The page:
Press Release: “Para-Verbal Vocab”

“Para-Verbal Vocab” showed in the SPRING/BREAK Art Show 2017, in room 2318, from March 1-6.  The show opened Tuesday, February 28th.

The exhibition is curated by Kristen Racaniello.

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Christa Pratt speaking with Danny Coeyman about her work at the opening of  Para-Verbal Vocab.

Original Press Release: 

Meaningful verbal vernacular is dead.  We live in a world of alt-fact, ego-driven, insular-nationalist leadership.  In a parallel history to the progression of American english, artists have developed personal visual vocabularies as mediators between individual self and global identity.  The artists in this exhibition have created an idioglossic language– a vocabulary of alphabet mark which only they can understand and create. These alternate vocabularies can be used to utter interior truths that are otherwise oppressed.

The resurgence of an emphasis on Materiality in art is an attempt to assert presence and existence within a world of ephemerality and fluidity.  The artists included in Para-Verbal Vocab. grasp onto the idea of selfhood and grapple with its complexity through physical repetition, multiplication of form, darkness, and an encroaching, sculptural materiality in their paintings.  These artists include Katherine Bradford, Courtney Childress, Christa Pratt, Eleanna Anagnos, Katie Hector, Lena Schmid, and Mandy Lyn Ford

As technology develops, a crisis of the Self proliferates throughout society.  Our virtual lives performed through social media develop simultaneously and distinctly from our physical, bodily self. Even within social media platforms different selves are constructed; self presentation  is different on Facebook, Twitter, Instagram, Snapchat, Tumblr, LinkedIn profiles… the list of virtual selves is endless and distinct.  This phenomena of decentered, socially relational selfhood manifests itself visually and is explored by artists today.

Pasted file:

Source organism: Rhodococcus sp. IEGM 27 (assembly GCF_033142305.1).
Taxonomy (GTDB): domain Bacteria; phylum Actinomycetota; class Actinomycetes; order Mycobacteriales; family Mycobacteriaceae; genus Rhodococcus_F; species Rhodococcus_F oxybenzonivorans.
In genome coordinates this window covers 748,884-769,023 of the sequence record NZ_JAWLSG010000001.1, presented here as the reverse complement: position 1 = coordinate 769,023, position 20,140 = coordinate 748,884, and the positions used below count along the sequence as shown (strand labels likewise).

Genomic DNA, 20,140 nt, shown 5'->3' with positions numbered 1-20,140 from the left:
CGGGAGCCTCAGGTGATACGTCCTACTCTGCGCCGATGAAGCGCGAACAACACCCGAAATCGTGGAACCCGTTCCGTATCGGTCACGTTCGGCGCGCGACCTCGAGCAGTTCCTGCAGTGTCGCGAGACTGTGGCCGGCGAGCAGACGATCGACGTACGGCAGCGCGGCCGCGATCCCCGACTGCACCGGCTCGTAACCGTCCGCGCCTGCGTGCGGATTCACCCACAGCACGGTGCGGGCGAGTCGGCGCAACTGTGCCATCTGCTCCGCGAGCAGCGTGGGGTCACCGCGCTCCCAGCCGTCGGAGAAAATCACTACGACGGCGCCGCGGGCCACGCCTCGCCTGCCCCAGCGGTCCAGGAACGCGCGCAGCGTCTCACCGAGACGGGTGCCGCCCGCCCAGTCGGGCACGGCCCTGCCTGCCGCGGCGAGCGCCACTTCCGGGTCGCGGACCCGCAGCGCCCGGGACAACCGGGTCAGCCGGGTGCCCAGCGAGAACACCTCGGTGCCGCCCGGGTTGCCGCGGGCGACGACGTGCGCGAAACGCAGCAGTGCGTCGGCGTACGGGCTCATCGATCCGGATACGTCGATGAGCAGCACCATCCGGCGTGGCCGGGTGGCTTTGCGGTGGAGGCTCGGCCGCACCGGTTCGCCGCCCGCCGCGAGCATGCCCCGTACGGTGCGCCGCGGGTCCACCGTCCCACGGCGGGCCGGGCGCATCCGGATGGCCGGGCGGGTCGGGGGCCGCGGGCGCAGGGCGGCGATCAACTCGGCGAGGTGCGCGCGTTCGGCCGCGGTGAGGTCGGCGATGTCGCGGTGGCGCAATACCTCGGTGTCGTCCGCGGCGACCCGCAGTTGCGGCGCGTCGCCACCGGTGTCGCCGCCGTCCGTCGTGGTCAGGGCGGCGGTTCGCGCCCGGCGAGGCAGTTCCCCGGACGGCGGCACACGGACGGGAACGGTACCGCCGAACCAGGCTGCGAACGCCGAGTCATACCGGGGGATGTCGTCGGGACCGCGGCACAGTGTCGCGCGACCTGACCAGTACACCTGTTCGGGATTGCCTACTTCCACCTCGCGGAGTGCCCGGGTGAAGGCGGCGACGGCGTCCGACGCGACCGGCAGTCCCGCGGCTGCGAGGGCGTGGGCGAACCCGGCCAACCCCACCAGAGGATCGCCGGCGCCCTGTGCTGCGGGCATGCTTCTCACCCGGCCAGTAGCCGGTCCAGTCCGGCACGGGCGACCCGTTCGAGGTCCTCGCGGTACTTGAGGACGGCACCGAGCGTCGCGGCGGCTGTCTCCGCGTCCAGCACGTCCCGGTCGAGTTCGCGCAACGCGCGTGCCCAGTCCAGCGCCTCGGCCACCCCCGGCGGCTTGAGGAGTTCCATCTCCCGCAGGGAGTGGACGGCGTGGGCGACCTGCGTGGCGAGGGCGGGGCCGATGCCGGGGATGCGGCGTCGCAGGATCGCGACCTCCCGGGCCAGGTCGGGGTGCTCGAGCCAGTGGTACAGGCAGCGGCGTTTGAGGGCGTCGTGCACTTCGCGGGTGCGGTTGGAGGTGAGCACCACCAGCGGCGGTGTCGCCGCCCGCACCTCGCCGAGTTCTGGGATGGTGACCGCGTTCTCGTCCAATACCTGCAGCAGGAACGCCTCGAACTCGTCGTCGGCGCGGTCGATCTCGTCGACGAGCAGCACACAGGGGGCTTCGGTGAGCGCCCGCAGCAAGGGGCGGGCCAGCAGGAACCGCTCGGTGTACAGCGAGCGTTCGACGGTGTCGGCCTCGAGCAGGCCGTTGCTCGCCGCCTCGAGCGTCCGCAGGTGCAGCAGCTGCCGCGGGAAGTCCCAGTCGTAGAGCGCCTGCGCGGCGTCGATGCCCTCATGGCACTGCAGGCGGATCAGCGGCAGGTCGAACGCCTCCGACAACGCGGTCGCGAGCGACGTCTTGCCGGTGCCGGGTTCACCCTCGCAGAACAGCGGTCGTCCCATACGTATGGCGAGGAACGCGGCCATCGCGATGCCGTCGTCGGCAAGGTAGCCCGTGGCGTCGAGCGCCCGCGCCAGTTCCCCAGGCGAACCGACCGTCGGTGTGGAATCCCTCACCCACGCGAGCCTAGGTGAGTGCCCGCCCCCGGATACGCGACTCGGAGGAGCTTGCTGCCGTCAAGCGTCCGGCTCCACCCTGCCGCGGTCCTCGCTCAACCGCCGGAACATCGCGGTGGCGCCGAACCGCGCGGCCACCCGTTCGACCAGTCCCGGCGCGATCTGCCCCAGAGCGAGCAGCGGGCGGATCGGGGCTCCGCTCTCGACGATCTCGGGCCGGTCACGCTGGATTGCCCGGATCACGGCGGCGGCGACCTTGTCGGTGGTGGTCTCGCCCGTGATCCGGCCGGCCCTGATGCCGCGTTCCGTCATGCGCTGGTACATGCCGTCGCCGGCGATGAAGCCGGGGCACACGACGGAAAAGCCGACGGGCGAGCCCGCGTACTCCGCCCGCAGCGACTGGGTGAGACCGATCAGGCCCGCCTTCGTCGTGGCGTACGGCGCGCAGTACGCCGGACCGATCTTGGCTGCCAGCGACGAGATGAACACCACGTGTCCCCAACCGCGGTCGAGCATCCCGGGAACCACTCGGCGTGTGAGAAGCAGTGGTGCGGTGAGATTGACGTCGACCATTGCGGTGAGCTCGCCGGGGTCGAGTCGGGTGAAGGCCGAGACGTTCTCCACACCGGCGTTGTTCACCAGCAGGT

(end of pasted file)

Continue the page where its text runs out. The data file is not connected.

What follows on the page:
The search for individuality, newness, production, and expression through paint are all attempts to capture the self and manifest its real-ness in solid physical form through developing an interior visual language. The promise of uniqueness and individuality through art; those by-products of Expressionism, Kant and Renaissance Fetishism, is a well maintained illusion.  How can painters explore the creation of “selves” through this physical and historically charged medium?

The application of paint creates an indexical mark and it is in part this association with indexicality that gives paint its association with authenticity.  The materiality of paint therefore acts as an appropriate conduit for the formation of physical selfhood.  Katherine Bradford, Courtney Childress, Mandy Lyn Ford and Eleanna Anagnos take the repetition of form as a point of departure.  Each repeated character is unique, as seen in the jagged ship-shapes found in Katherine Bradford’s work; these rely on the materiality of the mark itself via the painterly index to generate individual charecters. The index is a verification of origin and therefore indicates authenticity through its directness and independence from the maker.  This authenticity is embedded in the work of Courtney Childress, who uses the repeated mark of high pile carpet as a ground on which to play with the repetition of the index as a form of sensory recall.  The audience of her works becomes aware of their own self construction through culturally embedded memories surrounding carpet, paint, crayon, dirt, rules, restrictions, and childhood actions.  Through the audience’s personal projection, Childress as an artist-self is pushed away, hidden from the viewer by the material of her works.

The exploration of a single mark in Lena Schmid, Katie Hector, and Christa Pratt’s work plays a similar role; it is an exploration of the multiplicity of the mark within their own closed visual circuit created through repetition and proliferation.  Lena Schmid uses her finger prints to create an undulating foliage of black-hole space. In the obliterating repetition of this identity mark, Schmid loses the very self she imprints on her surfaces.   Katie Hector repeats the same mark through multiple works using thick, glossy black enamel whose reflective surface causes the audience to confront themselves within it.  Christa Pratt also repeats marks throughout multiple pieces, confronting her viewers with questions about their social perceptions and inherent bias toward blackness as an identity.  By these means, the mark becomes a surrogate for the self: its exploration is a self exploration.Para-Verbal Vocab-6.jpg